Recently, I had the pleasure of both presenting at and listening in to several sessions at the recent Calabrio C3 Connect conference. That allowed me to immerse myself in the world of Workforce Management (WFM) and the contact center agent’s experience.
There were a couple of things that stood out for me at the conference. The first was some research findings from Paul Stockford, President of Saddletree Research.
They had found that when they asked contact center leaders about their post-pandemic work plans 71.4% of them stated that most, if not all, of their agents, would still be working from home (WFH) post-pandemic. This compared with only 3.6% that said that they expected to go back to their pre-pandemic mix of work from home agents.
Those same leaders also reported that they were seeing higher agent satisfaction (66.7%), better attendance (48.2%), more agents willing to work overtime (40.7%), reduced turnover (29.6%) and better schedule adherence (7.4%) as the main benefits of WFH.
Finally, technology and connectivity issues (64.3%), distractions at home (35.7%), adherence (32.1%), quality management (21.4%), scheduling (17.9%), attendance/absenteeism (7.2%) and escalation (7.1%) were identified as the biggest challenges that they had faced with managing a WFH workforce.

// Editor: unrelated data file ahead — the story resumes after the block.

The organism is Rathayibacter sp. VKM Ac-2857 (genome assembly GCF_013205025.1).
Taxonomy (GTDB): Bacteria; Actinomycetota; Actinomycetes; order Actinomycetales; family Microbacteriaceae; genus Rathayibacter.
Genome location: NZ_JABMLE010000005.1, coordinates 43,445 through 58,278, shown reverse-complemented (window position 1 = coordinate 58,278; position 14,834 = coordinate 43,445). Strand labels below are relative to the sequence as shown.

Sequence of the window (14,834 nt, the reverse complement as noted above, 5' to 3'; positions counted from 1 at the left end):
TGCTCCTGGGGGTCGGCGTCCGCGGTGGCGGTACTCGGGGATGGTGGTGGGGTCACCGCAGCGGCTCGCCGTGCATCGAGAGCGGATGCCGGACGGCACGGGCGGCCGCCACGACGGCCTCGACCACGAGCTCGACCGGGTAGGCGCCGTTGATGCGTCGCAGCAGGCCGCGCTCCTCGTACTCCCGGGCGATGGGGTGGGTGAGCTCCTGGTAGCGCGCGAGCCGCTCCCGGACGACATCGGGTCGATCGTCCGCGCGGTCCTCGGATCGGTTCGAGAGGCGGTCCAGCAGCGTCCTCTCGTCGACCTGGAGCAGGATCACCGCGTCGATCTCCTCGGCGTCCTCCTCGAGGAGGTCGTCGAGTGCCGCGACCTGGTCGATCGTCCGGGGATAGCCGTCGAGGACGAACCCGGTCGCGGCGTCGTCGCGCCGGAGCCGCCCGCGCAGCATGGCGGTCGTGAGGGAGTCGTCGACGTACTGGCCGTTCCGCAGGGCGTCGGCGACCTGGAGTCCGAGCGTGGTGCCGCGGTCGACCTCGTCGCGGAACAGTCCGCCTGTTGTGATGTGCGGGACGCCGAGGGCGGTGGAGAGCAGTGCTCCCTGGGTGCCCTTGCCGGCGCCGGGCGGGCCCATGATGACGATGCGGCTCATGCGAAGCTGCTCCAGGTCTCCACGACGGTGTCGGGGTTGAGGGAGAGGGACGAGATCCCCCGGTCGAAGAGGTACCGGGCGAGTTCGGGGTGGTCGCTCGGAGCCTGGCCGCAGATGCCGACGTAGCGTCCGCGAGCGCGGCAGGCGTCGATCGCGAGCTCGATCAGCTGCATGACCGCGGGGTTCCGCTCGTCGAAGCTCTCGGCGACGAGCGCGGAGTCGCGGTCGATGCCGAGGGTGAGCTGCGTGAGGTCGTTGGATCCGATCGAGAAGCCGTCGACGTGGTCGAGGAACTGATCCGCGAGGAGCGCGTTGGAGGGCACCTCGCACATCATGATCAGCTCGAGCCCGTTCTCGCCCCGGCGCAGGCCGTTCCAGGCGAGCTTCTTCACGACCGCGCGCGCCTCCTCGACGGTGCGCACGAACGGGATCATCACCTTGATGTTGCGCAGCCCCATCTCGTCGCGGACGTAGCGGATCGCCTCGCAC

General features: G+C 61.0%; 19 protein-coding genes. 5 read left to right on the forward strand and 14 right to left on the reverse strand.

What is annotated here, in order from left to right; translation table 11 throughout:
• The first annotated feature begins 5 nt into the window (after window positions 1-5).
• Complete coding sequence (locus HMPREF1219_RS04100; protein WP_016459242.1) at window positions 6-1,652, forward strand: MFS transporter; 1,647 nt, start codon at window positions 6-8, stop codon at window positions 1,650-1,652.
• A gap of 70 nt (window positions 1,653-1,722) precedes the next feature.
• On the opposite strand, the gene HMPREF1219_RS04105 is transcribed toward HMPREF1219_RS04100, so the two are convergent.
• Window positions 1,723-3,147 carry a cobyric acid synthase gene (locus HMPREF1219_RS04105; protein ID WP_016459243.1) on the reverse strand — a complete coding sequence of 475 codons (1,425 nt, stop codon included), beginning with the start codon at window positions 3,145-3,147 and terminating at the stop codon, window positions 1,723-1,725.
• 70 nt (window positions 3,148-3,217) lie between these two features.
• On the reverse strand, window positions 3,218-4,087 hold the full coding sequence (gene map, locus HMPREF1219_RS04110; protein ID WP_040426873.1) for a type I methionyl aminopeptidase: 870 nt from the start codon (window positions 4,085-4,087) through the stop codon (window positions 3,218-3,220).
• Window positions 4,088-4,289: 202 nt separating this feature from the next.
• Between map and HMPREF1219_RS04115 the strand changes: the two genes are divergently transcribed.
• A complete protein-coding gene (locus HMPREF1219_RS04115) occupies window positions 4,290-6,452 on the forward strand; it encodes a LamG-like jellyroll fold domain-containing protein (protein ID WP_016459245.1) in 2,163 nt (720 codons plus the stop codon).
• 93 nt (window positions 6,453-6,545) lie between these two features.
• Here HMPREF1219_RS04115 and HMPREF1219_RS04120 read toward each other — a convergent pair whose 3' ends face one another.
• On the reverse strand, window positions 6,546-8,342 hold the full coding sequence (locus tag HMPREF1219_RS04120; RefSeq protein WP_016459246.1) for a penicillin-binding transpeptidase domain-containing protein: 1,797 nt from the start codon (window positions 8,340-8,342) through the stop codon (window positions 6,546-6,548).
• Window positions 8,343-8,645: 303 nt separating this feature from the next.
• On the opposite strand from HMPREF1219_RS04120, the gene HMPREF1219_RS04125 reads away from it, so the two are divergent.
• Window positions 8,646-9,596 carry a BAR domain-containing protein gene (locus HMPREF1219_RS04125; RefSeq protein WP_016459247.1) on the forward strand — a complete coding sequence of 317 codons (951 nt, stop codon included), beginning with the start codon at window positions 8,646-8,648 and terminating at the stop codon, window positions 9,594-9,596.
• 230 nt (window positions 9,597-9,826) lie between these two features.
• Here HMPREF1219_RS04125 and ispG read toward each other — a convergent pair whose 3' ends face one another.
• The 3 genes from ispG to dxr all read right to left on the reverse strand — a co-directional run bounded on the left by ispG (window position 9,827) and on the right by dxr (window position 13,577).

The research findings are fascinating, and they highlight the extent of the lasting shift in working patterns that are taking place right in front of us.
The second thing that stood out for me was the session delivered by Ed Creasey, Director of Pre-Sales at Calabrio, where he talked about the launch of their new Calabrio One suite and how it was ideally suited to meet both the preferences of a changing workforce, particularly a Gen-Z workforce, and the need for more flexibility in response to changing world.
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Equipped with a range of agent self-service tools as well as automated and predictive tools to help leaders with quality assurance, analytics, workflow optimization, forecasting and planning, Calabrio One appears capable of addressing both the needs of agents and the challenges facing contact centers as we enter into this new and different way of working.
Personally, I particularly like the self-service tools for agents.
Employees, particularly those that work in the customer service and support domain, deserve tools that are designed to help them do their jobs better and respond to the flexibility that is required to work effectively from home. Their customers would expect them to be equipped with these type of tools too as they will have an impact on the service they receive.
However, I hope that agents don’t suffer the same fate as many customers have.
For too long have customers asked for better self-service tools, but many companies stalled on implementing them, showing that there was a distinct gap between their customer-centric rhetoric and their actions.
The pandemic changed that, and many organizations have rushed to implement self-service tools to enable their customers to solve their simple but pressing problems. This, in turn, has helped them ameliorate the demand on their agents and drive higher customer satisfaction.
Here’s hoping that when agents and contact center leaders ask for tools like this for their employees that we don’t see another gap between organizational rhetoric and action emerge.